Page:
When you know how to read a crochet pattern and start following different patterns, you’ll learn about all these stitches and techniques you didn’t even know existed. It’s always good to get out of your comfort zone and challenge yourself to learn something new. Crochet patterns offer you the opportunity to do so.
5. So You Can Be Flexible and Crochet Anytime & Anywhere You Want
Written patterns have the great benefit of being portable. If you get a PDF version, you can print it, add it to your project bag and start crocheting anywhere you want.
I do most of my crochet while binge-watching the latest episodes of Grey’s Anatomy with my husband. Having the pattern on my phone or even better printed next to me makes that possible.
At first, you’ll probably need to focus more on what you’re doing but with time and experience you’ll get more comfortable and start to crochet while enjoying your surroundings. This is when crochet becomes the most enjoyable. I knit & crochet almost anywhere now. Here are some of my favorite spots:
Imagine if I was following a video pattern. I’d have to set time aside, sit down at my computer in a quiet place and have a big chunk of time to crochet to get anywhere. That’s not happening very often with a 9 months old baby at home.
Instead, I have my latest wip (work in progress) lying around the living room with my pattern and I get a few rows in here and there when I can. You’d be surprised how much I get done this way.
All I need is a pencil or marker to indicate where I stopped last and I can easily put it down and pick it back up later. With videos, it’s harder to find back where you stopped, you need to replay it 20 times because the designer crochets faster than you do or you didn’t hit pause on time.
Crochet patterns are a bit of a struggle to start with but once you know how to read them, they will make your crochet journey so much better and more fulfilling. You’ll save so much time looking for patterns.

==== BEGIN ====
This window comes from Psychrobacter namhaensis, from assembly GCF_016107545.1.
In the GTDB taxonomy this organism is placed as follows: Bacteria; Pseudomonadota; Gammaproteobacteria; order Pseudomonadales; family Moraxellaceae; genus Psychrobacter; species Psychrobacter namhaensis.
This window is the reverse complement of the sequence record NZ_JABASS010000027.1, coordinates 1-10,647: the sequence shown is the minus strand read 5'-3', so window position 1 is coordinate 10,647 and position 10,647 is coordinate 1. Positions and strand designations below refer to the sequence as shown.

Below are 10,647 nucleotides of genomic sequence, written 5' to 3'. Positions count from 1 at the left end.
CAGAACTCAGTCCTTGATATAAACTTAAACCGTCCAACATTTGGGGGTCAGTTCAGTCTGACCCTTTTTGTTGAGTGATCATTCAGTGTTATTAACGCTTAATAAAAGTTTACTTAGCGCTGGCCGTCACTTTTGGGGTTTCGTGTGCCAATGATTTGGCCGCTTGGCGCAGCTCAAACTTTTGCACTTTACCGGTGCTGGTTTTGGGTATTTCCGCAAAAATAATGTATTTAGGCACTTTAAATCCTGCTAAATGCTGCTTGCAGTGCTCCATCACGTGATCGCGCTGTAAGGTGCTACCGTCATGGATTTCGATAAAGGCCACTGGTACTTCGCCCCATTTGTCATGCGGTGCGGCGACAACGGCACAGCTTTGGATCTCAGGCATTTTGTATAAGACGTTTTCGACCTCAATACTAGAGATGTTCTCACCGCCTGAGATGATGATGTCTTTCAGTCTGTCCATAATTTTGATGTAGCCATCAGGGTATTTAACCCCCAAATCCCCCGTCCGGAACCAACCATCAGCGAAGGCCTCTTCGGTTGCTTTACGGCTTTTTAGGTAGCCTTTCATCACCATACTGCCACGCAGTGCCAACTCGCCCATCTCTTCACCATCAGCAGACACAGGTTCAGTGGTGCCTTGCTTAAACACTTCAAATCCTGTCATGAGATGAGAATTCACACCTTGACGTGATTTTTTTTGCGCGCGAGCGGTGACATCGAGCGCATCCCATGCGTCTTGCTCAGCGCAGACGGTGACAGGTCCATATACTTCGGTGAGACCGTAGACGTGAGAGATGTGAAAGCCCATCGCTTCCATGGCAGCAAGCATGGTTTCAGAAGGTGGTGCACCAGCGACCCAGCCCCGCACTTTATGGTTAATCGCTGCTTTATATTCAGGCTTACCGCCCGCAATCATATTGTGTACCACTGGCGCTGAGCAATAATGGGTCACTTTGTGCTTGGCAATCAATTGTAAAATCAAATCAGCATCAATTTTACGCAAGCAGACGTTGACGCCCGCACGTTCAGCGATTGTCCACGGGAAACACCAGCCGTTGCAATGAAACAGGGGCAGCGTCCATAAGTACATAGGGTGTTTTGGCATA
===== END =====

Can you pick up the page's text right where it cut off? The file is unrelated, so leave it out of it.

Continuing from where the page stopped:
You’ll be able to crochet anytime & place you want.
You’ll learn new stitches and techniques you didn’t even know existed.
Most importantly, you’ll have all the information on hand to create beautiful crochet projects to gift your friends and family.
Are you ready to start learning how to work with written crochet patterns?
I’ve got you!
Grab my FREE Master Crochet Patterns Roadmap below. It is going to show you EXACTLY the steps you need to confidently follow a crochet pattern (and end up with a project that actually looks like the pictures)
Carol L. BrownApril 27, 2021 at 11:02 pm
Thank you Hortense for posting this information about reading crochet patterns. It’s exactly like you knew all about me and how I learned to crochet and have been doing the same old steps over and over because I was afraid to venture out and learn more . I really do want to know exactly how to read a pattern, any pattern and be able to do it and be proud that I did it. I do use tutorials a lot, but like you said they are not portable. I’m an eager leaner.
Hortense MaskensMay 5, 2021 at 2:44 pm
Hi Carol, so happy to hear my post resonated with you! I can’t wait to share more about reading patterns and help you master them!
Laura ImpastatoApril 28, 2021 at 12:15 am
Oh, so well said! At 12y.o. I learned to crochet by watching and working with a friend’s mother. English was her second language, it was my only language. She was an excellent teacher but I didn’t know the names if some stitches. I purchased a few beginner patterns to be able to put my learned technique with a name. Then I started my reading venture. I always took advantage of older crochet ers who did everything by rote. And still followed my pattern reading. The two came together perfectly. How blessed and lucky I was! Now I am the “older crocheter”. Most patterns are read now. If I pass on my knowledge, I do it with pattern in hand so my pupil can recreate without me. It has been a wonderful journey. Your article just reinforces my experience. So glad you put it out there. I hope you reach many who will learn pattern reading.
JennieApril 28, 2021 at 5:59 am
GREAT artical! I put my pattern in a clear page protector with a megnatic board. I move the magnet down after I finish a row. That way I always know which row I am working.
There is a hook holder I would love to make, but it is only on YouTube. Like you said, she goes much faster then I can crochet. I am always frogging at some point in my projects.
Carol L. BrownMay 19, 2021 at 12:29 am
Hi Hortense, I would be very interested in your class you are thinking about doing on how to read a pattern. Please let me know all the details when you start. Thank you so much.
Hortense MaskensMay 30, 2021 at 12:36 am
You can find all the details and enroll here: https://programs.knittingwithchopsticks.com/proficient-patterns-salespage
I look forward to have you in the workshop!